Units belong to different categories and each of them has passive and active abilities. At the beginning you can recruit soldiers, animals and some undead, later you unlock more powerful variants and, if the hero has enough money and command points (a stat that increases with the level and can also be affected by the equipment ), can afford legendary monsters and dragons. The more the army is varied, the more the morale is affected: the choice is therefore to have strong units but with low morale (which translates into the possibility of skipping a turn) or units perhaps individually less powerful but similar in ideals, with the chance that they have an extra action at the end of the turn.
Variety and combat system get along well in the first handful of hours, in which, however, there is very limited fighting. Already in the middle of the game all the variants will be known, all the mechanics in-depth: the second half is in short a reiteration of the same situations that characterized the first, with some additional difficulties.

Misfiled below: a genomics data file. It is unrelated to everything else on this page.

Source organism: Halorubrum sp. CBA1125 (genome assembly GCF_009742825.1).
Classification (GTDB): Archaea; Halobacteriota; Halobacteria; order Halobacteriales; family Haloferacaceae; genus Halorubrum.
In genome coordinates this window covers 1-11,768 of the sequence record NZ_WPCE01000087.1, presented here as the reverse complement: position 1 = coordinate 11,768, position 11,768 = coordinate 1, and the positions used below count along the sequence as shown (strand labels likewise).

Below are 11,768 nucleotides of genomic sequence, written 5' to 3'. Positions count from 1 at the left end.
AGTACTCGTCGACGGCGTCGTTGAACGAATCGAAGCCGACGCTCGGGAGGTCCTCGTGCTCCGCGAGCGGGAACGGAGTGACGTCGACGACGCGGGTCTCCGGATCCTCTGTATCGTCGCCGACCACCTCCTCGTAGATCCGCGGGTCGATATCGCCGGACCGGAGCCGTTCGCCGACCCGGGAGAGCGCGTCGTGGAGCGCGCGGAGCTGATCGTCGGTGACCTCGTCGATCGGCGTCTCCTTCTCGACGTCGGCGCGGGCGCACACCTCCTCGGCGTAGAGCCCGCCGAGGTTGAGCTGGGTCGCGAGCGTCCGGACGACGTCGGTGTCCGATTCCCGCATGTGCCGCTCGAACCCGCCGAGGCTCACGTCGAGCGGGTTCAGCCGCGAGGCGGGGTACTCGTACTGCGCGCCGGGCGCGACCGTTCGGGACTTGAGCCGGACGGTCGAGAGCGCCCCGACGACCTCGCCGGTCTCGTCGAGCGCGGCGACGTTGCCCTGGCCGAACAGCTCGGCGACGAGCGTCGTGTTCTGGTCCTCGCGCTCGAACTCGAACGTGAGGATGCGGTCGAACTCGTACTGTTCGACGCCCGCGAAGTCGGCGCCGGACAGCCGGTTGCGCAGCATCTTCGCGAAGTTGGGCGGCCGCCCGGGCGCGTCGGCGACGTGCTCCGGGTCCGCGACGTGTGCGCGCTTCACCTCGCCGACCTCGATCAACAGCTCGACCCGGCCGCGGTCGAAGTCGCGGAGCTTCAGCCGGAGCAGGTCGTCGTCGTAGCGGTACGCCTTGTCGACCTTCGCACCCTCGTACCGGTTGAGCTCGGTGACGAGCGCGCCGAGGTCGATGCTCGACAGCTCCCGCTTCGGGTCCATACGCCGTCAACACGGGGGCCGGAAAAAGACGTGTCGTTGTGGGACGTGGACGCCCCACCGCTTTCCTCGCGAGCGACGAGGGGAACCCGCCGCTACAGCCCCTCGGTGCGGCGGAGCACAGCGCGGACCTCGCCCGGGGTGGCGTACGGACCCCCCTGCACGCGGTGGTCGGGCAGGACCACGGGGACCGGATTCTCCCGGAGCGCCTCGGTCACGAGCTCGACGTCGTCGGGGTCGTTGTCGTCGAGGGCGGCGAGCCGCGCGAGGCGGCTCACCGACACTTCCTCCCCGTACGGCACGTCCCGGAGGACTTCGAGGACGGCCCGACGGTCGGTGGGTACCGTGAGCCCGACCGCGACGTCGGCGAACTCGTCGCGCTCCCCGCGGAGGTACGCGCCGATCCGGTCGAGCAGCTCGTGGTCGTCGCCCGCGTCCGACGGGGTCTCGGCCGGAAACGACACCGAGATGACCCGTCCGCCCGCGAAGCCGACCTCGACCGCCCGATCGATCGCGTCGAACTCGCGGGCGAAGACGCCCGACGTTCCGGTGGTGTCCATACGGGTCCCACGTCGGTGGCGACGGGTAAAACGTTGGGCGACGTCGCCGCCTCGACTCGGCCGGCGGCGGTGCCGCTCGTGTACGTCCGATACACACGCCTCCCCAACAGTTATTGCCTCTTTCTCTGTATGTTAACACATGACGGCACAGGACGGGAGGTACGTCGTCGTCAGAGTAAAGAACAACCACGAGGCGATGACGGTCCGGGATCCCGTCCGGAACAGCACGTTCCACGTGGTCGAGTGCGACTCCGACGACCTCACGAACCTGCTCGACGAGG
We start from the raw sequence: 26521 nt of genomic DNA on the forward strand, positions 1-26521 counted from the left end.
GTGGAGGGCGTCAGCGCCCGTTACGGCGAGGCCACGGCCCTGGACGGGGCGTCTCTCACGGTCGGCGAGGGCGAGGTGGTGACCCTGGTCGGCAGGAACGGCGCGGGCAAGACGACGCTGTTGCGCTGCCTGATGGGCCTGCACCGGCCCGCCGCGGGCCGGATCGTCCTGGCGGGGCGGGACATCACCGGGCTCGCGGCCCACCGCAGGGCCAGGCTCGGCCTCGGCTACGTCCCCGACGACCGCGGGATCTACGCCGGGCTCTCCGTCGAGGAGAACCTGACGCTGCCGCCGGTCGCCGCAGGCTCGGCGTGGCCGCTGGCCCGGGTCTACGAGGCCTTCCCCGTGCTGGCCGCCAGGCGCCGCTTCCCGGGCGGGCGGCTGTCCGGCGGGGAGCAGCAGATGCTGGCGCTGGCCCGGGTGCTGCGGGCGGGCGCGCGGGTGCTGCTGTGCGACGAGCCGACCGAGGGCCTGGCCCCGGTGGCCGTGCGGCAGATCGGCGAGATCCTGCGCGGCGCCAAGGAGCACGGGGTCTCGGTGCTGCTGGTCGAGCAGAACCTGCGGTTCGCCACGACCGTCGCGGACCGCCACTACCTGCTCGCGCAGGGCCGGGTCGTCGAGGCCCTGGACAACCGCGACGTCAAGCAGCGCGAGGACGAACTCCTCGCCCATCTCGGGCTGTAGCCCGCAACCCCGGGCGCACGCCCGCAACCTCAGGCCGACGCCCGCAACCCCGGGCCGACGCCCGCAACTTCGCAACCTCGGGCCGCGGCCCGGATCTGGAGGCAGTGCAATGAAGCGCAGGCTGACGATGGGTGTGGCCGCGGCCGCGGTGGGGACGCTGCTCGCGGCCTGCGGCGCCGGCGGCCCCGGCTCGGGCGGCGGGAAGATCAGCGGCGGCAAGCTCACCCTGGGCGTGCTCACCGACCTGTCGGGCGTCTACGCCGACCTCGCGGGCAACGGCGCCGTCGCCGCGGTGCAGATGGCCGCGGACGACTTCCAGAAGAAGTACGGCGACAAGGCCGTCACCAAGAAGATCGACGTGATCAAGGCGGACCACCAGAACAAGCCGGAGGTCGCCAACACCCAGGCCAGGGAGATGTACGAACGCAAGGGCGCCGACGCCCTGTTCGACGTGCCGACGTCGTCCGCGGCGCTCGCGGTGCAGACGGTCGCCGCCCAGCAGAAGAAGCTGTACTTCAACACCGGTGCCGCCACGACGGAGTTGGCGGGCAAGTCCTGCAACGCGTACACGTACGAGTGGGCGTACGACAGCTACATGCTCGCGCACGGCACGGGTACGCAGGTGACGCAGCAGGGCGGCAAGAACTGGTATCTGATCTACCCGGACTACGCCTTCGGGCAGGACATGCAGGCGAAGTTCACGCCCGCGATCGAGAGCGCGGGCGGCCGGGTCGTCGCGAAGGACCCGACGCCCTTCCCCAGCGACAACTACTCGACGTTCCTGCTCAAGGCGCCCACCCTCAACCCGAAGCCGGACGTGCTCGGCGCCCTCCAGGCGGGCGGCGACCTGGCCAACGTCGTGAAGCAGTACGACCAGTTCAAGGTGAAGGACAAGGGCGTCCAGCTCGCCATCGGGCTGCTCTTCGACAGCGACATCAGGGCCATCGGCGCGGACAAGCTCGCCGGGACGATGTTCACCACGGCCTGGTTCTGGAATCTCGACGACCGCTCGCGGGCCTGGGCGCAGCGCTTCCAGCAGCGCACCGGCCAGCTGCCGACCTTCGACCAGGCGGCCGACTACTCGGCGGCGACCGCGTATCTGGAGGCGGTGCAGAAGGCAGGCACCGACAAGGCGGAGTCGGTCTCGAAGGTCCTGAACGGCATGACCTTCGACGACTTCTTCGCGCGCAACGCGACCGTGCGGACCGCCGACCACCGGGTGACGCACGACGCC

Even maps are recycled over and over in superfluous and not very creative clashes. There are no random fights: each battle is unique and unrepeatable, but the same has generic features that would not be the envy of a procedural generation algorithm. The fights themselves work well, but they have characteristics that make them uncomfortable to read. First of all, the view is shortened and not from a bird’s eye view and it may happen that some enemies – or allies – are hidden by elements of the environment.